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Author Woolford, Kirk ♦ Dunn, Stuart
Source ACM Digital Library
Content type Text
Publisher Association for Computing Machinery (ACM)
File Format PDF
Copyright Year ©2014
Language English
Subject Domain (in DDC) Computer science, information & general works ♦ Data processing & computer science
Subject Keyword Serious games ♦ Archaeology ♦ Heritage ♦ Motion capture ♦ Reconstruction
Abstract Experimental archaeology has long yielded valuable insights into the tools and techniques that were featured in past peoples’ relationships with the material world around them. However, experimental archaeology has, until now, confined itself to rigid, empirical, and quantitative questions. This article applies principles of experimental archaeology and serious gaming tools in the reconstructions of a British Iron Age round house. This article explains a number of experiments conducted to look for quantitative differences in movement in virtual versus material environments, using both “virtual” studio reconstruction as well as material reconstruction. The data from these experiments was then analysed to look for differences in movement that could be attributed to artefacts and/or environments. This article also explains the structure of the experiments, how the data was generated, what theories may make sense of the data, what conclusions have been drawn, and how serious gaming tools can support the creation of new experimental heritage environments.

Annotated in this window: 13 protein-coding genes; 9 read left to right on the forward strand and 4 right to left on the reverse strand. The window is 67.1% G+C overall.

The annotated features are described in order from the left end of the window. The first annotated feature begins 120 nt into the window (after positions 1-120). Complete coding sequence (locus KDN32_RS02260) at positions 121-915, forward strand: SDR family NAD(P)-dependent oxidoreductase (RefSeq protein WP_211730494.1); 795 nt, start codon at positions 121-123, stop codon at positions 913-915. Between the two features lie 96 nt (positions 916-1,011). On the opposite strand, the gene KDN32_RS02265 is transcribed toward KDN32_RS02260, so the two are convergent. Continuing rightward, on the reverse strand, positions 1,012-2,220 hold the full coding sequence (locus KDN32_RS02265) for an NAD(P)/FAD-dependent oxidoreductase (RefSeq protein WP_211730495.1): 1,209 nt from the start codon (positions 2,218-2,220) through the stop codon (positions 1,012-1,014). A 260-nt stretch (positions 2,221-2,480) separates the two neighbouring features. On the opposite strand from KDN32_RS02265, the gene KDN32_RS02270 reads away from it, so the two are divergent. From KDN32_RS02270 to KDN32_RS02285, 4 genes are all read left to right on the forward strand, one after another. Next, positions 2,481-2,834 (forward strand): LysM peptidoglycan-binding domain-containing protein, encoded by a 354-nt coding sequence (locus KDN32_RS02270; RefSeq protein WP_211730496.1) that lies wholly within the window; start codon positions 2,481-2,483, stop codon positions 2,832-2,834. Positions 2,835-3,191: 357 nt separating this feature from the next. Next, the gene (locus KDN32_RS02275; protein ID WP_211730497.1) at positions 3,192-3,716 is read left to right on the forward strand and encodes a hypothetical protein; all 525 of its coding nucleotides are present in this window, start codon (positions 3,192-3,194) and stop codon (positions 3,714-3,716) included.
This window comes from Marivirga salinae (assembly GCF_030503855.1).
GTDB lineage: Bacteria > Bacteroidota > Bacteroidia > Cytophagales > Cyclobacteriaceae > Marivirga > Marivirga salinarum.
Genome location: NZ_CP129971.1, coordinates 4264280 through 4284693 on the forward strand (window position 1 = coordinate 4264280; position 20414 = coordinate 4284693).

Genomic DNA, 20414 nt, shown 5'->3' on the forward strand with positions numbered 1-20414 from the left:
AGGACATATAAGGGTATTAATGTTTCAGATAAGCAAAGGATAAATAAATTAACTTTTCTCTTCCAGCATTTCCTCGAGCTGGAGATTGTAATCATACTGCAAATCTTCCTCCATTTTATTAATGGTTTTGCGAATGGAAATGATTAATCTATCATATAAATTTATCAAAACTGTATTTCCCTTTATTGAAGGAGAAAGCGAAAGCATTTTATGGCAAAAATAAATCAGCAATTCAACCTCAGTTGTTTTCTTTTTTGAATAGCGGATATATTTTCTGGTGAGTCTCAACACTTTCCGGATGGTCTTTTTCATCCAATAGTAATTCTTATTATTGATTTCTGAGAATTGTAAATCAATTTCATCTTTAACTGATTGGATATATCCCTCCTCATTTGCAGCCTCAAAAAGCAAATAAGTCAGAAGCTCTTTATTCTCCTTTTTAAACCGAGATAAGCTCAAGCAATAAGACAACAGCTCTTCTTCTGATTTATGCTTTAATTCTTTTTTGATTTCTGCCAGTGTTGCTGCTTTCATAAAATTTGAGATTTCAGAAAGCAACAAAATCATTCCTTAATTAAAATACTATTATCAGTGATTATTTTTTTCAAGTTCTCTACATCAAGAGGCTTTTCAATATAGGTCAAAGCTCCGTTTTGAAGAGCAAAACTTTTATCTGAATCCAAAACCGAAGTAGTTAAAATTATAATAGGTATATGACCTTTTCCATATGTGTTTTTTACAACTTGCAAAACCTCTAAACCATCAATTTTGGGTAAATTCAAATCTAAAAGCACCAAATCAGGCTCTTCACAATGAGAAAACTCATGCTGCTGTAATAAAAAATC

ISSN 15564673
Age Range 18 to 22 years ♦ above 22 year
Educational Use Research
Education Level UG and PG
Learning Resource Type Article
Publisher Date 2013-12-01
Publisher Place New York
e-ISSN 15564711
Journal Journal on Computing and Cultural Heritage (JOCCH)
Volume Number 6
Issue Number 4
Page Count 15
Starting Page 1
Ending Page 15

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Source: ACM Digital Library